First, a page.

As the deadline approaches for the Chicago City Council to approve a new ward map, community leaders are pushing for an Asian majority ward to reflect the 2020 census.
"For the first time, we have enough population over 30,000 on the Southwest Side that we can draw a compact, contiguous ward that includes at least 50% of Asian Americans in the ward," said Grace Chan McKibben.
McKibben, the executive director of the Coalition for a Better Chinese American Community, said having an Asian majority ward would be the first in Chicago’s history.
"What we’re asking for is fair representation -- both fair representation in terms of being represented politically in the city,” she said, "but also fair representation, fairly representing what the current reality is."
The Latino Caucus discussed its coalition map at the council meeting on Monday. The map shows 35 majority minority wards, including one ward that unifies the Asian community with 49% Asian representation. Right now it’s the only proposed map on the table.
"Unfortunately we don’t have a voice at the table within the City Council," said Chan McKibben. "There isn’t an Asian American alderperson, but the advocacy has not stopped."
An independent group led by Chicago residents released its version of the ward map after receiving community feedback. The Chicago Advisory Redistricting Commission’s people’s map supports a majority Asian ward with more than 50% percent Asian representation.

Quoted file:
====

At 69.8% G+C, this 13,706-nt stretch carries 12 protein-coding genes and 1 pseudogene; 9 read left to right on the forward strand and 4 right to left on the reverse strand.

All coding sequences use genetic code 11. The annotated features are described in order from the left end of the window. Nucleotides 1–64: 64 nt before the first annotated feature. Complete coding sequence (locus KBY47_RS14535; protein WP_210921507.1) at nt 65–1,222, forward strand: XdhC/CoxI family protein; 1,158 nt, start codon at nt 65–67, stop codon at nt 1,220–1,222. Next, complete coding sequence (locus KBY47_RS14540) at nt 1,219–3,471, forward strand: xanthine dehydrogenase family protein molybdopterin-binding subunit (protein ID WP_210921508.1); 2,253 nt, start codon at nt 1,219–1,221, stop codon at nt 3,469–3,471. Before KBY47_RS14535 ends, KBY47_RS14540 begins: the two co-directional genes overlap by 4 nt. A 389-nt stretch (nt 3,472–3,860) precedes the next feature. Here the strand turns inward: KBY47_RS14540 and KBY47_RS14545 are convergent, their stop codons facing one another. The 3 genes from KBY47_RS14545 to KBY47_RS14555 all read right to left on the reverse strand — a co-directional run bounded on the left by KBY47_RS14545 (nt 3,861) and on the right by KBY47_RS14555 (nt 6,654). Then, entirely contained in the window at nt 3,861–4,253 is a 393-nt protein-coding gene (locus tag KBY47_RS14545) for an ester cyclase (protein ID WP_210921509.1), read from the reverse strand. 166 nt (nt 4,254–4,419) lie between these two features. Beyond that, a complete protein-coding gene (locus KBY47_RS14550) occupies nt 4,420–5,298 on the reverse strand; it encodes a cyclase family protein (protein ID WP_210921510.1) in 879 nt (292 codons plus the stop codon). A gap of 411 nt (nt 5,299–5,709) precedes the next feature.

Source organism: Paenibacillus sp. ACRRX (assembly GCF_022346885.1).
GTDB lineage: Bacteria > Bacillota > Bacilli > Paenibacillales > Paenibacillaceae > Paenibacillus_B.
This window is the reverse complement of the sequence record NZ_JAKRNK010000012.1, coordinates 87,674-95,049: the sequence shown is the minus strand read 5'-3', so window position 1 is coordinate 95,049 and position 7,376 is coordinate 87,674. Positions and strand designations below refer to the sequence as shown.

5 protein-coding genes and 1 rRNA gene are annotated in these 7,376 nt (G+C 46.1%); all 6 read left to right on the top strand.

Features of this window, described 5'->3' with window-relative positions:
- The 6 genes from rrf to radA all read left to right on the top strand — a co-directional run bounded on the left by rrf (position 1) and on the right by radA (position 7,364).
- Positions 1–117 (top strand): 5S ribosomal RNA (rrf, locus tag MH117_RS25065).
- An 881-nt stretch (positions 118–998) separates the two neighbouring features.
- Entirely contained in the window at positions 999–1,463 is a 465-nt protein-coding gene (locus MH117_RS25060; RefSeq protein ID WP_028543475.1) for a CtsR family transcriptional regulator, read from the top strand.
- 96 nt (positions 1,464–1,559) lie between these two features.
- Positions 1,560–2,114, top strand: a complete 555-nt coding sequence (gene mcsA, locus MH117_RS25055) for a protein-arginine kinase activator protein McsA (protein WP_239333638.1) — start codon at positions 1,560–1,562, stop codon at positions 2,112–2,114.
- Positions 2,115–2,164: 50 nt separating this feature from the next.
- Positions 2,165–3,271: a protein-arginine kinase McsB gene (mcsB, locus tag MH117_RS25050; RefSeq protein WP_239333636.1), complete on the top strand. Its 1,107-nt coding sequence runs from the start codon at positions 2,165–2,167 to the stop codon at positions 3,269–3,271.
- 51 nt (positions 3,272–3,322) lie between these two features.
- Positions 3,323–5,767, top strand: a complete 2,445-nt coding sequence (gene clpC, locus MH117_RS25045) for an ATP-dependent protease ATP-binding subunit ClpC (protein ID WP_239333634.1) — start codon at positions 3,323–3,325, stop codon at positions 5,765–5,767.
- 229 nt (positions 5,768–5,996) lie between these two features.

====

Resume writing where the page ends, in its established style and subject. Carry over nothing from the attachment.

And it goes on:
"We’ve largely been endorsed for our transparency process and we’re currently in the process of seeing if there are any alders that are willing to endorse our map and trigger that referendum," said Commissioner Gracie Covarrubias.
Ten aldermen can push the process to a referendum, letting the voters decide between two proposed maps. If not, 26 alderman voting yes will approve the map for the next 10 years. The deadline is Dec. 1.
McKibben said her group and other partners will reach out and meet with alderpersons in the coming weeks hoping to drum up enough support for the Asian majority ward.
"We’re the only growing Chinatown in North America, and then with so many other Chinatowns dwindling in population because of gentrification and other economic factors," she said. "I think it will be a shining example for the rest of the country if we can do this."